Among the many critics of the convoluted mess that was group qualifying was Kevin Harvick. In fact, he was probably one of the more outspoken opponents of the rule change, even going as far as getting into a public beef with Steve O'Donnell, NASCAR's executive vice president and chief racing development officer. It's safe to say those two aren't drinking buddies.
Following the switch back to single-car qualifying (which will officially start during race weekend at Dover International Speedway), the driver of the No. 4 Ford Mustang for Stewart-Haas Racing took to his SiriusXM NASCAR Radio show Happy Hours to praise the decision.
"When you look at everything that we've been through in the first 11 weeks of the season -- through all the things that we've done with the shootout and all the points races and things that we've had -- qualifying has just been way too big of a story. And I think with the new rules package and the way that you draft, there's just really no good solution for group qualifying to make it so that it's fair to the competitors so that the fastest car starts on the pole and the next-fastest car starts second and third and fourth and so on.
"So I think going back to single-car qualifying is the most consistent way. And I think what, in my opinion, comes out of this announcement that sticks out the most to me is wanting to have consistency and simplicity so that the fans understand it across the board. When you look at going from the Truck Series all the way to the Cup Series and making everything the same so that you don't have trucks not doing it at the mile-and-a-half race tracks and Cup cars in group qualifying at the mile-and-a-half race tracks, you have all this confusion. And I think, to me, this is a consistency announcement that is good for the sport because we need the qualifying conversation to go away -- much like we needed the inspection conversation to go away (last season).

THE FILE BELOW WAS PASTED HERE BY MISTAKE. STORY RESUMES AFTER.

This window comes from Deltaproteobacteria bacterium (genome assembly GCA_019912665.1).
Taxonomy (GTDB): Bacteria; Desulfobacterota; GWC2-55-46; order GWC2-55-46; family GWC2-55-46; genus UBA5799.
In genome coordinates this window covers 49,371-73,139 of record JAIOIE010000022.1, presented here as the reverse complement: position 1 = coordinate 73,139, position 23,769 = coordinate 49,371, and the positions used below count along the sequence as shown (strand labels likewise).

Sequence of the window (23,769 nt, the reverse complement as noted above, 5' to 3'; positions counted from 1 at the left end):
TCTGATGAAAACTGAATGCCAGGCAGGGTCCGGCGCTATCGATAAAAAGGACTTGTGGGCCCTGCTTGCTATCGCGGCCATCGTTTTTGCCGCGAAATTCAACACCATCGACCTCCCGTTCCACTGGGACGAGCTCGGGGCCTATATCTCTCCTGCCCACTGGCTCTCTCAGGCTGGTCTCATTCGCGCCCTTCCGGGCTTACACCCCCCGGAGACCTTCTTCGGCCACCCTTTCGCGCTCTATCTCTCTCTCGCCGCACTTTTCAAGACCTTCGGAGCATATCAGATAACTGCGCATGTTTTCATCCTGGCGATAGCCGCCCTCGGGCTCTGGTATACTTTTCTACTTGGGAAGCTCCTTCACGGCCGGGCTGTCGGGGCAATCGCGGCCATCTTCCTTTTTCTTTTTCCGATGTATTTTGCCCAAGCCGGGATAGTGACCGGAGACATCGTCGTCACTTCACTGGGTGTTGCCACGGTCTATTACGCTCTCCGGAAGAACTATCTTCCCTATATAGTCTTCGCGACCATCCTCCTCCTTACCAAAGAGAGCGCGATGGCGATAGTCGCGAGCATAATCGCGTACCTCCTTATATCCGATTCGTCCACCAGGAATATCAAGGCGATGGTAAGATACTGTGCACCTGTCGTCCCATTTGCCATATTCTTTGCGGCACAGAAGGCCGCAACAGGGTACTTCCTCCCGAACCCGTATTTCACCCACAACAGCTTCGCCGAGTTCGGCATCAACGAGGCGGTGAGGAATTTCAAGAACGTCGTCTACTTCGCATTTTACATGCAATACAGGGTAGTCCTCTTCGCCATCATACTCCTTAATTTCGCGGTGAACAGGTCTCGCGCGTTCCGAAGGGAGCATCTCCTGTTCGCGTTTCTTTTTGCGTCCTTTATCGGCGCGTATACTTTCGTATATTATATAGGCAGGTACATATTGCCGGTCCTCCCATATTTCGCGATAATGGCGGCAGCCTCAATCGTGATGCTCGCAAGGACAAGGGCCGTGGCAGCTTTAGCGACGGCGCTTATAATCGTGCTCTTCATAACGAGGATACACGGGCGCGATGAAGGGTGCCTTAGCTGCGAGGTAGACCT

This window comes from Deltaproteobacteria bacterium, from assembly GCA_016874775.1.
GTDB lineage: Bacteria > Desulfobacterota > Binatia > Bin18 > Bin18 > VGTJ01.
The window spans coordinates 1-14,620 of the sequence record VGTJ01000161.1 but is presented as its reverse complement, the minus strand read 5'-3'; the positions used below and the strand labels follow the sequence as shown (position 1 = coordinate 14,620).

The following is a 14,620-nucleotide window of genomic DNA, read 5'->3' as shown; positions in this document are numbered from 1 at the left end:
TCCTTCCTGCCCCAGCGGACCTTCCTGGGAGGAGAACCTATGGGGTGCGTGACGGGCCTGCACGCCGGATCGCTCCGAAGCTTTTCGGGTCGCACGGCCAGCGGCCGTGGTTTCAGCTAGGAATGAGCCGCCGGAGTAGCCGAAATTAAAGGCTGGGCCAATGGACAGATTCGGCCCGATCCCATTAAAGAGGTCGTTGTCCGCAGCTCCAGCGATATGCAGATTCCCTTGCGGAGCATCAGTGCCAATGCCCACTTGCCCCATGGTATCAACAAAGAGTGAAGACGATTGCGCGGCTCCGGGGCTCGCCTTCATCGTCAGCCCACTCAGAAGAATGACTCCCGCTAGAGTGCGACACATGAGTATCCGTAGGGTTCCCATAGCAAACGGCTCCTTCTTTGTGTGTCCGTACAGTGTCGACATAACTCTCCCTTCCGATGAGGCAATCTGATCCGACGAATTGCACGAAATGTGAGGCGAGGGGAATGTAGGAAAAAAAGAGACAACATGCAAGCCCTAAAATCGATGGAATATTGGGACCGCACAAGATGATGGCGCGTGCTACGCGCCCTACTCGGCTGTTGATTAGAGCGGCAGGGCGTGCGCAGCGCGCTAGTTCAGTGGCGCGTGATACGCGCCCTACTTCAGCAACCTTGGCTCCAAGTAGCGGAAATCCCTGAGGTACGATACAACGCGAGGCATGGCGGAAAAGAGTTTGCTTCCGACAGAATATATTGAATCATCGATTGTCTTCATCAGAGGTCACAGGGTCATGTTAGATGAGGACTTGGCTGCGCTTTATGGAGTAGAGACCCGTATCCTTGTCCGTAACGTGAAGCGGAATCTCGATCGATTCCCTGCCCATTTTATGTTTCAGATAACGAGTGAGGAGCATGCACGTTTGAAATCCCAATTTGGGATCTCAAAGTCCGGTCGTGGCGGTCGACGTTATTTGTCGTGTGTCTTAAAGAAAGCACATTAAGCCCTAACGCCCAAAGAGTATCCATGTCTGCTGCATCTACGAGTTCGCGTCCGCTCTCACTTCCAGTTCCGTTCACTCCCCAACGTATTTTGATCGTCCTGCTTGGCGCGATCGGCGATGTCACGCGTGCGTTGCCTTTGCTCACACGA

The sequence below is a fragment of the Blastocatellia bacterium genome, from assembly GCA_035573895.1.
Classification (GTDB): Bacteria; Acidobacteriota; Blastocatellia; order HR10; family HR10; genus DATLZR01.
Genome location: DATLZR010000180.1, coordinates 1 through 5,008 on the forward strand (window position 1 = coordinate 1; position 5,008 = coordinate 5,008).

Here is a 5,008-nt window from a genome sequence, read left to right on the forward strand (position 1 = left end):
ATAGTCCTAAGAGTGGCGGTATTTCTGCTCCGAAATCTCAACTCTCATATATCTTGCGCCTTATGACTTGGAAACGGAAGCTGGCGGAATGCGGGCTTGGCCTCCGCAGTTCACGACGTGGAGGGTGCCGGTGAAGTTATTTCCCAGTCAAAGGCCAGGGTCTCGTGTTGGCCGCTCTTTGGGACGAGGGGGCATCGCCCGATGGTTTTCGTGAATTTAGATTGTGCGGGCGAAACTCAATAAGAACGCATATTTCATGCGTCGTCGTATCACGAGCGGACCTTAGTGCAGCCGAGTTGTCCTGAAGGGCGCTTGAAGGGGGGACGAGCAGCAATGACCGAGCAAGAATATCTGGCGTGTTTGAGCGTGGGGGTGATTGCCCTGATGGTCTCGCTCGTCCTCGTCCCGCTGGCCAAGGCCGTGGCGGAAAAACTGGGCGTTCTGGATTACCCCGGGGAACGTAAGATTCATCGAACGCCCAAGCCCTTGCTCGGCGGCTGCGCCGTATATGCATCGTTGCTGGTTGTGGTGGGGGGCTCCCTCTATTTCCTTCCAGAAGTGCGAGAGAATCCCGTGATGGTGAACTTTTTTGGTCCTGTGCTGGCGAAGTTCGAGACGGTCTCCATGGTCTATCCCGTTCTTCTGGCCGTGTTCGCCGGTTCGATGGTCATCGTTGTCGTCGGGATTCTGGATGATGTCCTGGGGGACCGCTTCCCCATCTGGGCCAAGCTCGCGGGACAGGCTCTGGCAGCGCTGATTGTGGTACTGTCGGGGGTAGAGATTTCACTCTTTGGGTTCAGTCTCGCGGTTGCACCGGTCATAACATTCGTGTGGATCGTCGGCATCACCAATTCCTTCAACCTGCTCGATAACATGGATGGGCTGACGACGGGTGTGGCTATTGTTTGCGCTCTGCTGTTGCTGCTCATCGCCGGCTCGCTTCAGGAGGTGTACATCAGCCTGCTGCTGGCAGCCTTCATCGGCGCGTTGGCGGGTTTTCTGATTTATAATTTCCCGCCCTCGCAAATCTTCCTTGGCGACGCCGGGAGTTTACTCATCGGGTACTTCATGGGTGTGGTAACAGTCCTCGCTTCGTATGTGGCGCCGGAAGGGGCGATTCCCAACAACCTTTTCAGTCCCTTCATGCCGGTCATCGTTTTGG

"Because when you look at a week like this, this is a huge week for our sport. It's a Talladega win with Chase Elliott. And we have a qualifying announcement coming out on a Wednesday where the build up of the 9 car and all the things that happened should be the main story all the way until the race on Sunday. So I hope this is the end of the conversation, and we can really just get back to qualifying and doing it consistently from series to series, and the fans understand it and go from there."
Simply put, the simpler the qualifying process, the better. During group qualifying, you had instances of zero cars completing a qualifying lap and meltdowns on pit road. Just all-around chaos that made for a lackluster showing from NASCAR as a whole. Here's hoping that, with the switch back to single-car qualifying, we'll just get to enjoy good, old-fashioned racing.
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